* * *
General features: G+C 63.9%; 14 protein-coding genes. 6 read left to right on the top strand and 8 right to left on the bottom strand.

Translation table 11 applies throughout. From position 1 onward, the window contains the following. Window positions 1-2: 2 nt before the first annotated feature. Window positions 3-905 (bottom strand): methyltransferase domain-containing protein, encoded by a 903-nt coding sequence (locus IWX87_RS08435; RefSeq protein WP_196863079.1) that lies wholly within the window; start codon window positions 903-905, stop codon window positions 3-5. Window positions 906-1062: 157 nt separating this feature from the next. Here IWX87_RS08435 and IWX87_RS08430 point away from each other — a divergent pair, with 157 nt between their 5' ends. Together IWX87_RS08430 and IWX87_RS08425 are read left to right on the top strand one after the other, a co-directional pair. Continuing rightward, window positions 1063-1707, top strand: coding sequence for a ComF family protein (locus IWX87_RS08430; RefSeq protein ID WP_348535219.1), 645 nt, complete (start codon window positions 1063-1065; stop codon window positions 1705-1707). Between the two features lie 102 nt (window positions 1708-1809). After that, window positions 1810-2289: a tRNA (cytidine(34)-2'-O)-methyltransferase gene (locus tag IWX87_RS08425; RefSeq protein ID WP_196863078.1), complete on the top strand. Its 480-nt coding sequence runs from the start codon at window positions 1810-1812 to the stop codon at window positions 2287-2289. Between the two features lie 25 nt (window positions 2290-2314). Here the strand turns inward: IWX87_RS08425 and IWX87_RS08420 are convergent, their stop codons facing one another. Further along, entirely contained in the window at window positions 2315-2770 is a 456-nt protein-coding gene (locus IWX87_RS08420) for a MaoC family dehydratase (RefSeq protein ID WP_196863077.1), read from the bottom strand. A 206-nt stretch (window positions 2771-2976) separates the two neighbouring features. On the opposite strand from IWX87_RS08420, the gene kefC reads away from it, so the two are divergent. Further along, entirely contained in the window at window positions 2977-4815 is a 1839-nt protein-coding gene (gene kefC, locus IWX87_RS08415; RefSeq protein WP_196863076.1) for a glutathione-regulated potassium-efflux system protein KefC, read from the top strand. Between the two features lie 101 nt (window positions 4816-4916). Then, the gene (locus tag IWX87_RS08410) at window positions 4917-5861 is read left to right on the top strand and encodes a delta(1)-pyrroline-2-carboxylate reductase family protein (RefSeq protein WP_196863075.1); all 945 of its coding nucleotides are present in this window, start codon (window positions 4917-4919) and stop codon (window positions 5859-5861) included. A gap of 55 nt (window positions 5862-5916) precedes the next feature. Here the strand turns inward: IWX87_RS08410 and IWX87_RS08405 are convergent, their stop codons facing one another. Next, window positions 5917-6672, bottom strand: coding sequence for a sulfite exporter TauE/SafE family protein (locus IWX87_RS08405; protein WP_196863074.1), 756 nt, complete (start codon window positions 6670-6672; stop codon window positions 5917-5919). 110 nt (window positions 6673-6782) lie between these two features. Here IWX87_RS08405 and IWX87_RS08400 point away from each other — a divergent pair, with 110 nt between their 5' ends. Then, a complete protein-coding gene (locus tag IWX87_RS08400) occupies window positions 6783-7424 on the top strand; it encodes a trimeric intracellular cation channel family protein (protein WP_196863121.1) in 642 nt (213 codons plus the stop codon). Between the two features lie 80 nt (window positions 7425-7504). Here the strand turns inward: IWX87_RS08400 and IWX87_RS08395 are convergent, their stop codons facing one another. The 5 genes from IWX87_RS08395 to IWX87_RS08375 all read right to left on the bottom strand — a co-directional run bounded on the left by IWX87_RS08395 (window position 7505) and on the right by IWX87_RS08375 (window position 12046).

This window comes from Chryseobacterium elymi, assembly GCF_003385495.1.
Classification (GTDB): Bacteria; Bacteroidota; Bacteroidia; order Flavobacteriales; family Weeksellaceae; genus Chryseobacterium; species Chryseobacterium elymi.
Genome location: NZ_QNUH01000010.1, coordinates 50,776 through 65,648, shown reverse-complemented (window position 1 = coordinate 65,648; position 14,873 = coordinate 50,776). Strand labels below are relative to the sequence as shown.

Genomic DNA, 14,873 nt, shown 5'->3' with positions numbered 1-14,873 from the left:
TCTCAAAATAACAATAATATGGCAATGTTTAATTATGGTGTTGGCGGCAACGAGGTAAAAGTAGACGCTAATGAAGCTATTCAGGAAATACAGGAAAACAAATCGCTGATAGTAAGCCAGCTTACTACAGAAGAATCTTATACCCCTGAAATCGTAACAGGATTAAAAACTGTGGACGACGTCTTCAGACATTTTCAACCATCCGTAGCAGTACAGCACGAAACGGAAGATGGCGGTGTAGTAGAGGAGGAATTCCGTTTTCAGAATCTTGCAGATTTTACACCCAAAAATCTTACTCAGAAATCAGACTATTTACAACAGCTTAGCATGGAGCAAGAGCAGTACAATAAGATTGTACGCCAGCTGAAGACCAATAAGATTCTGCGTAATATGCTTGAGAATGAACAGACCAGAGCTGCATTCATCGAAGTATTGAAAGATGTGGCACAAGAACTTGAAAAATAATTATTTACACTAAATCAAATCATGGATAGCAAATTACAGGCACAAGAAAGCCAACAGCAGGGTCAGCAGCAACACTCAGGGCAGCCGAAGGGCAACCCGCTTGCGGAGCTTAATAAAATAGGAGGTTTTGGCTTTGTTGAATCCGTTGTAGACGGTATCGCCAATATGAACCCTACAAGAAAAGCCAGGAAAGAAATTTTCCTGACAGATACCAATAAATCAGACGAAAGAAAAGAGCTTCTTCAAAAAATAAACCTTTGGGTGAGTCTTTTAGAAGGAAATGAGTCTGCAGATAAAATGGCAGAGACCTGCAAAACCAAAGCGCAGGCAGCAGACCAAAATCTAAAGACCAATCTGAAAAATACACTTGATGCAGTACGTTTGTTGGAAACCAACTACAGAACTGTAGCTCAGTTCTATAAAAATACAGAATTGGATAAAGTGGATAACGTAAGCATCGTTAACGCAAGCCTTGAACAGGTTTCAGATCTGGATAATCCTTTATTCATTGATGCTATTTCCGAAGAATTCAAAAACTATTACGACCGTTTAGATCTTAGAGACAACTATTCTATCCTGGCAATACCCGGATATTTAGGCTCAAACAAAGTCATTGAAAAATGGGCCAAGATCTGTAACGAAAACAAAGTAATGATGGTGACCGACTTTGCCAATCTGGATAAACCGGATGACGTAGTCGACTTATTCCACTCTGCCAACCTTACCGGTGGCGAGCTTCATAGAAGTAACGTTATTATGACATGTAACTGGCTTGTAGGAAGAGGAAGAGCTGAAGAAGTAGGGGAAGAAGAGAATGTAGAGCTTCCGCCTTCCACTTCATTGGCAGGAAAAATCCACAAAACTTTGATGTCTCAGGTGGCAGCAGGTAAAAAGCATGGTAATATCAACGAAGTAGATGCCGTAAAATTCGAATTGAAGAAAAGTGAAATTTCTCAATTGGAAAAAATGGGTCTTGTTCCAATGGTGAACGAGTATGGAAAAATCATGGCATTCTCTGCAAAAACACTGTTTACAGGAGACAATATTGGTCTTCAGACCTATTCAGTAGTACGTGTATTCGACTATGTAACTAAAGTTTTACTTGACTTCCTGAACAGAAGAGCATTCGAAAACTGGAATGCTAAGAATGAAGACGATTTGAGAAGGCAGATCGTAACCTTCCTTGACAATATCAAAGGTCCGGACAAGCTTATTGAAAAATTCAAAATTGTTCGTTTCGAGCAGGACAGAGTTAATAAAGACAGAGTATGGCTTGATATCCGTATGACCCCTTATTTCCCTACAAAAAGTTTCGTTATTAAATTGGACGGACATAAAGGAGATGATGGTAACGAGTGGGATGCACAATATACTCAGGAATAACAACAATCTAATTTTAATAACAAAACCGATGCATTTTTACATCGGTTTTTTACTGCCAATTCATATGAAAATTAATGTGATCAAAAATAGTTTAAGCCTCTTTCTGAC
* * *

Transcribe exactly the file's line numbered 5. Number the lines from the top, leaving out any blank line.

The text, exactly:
Genome location: NZ_QNUH01000010.1, coordinates 50,776 through 65,648, shown reverse-complemented (window position 1 = coordinate 65,648; position 14,873 = coordinate 50,776). Strand labels below are relative to the sequence as shown.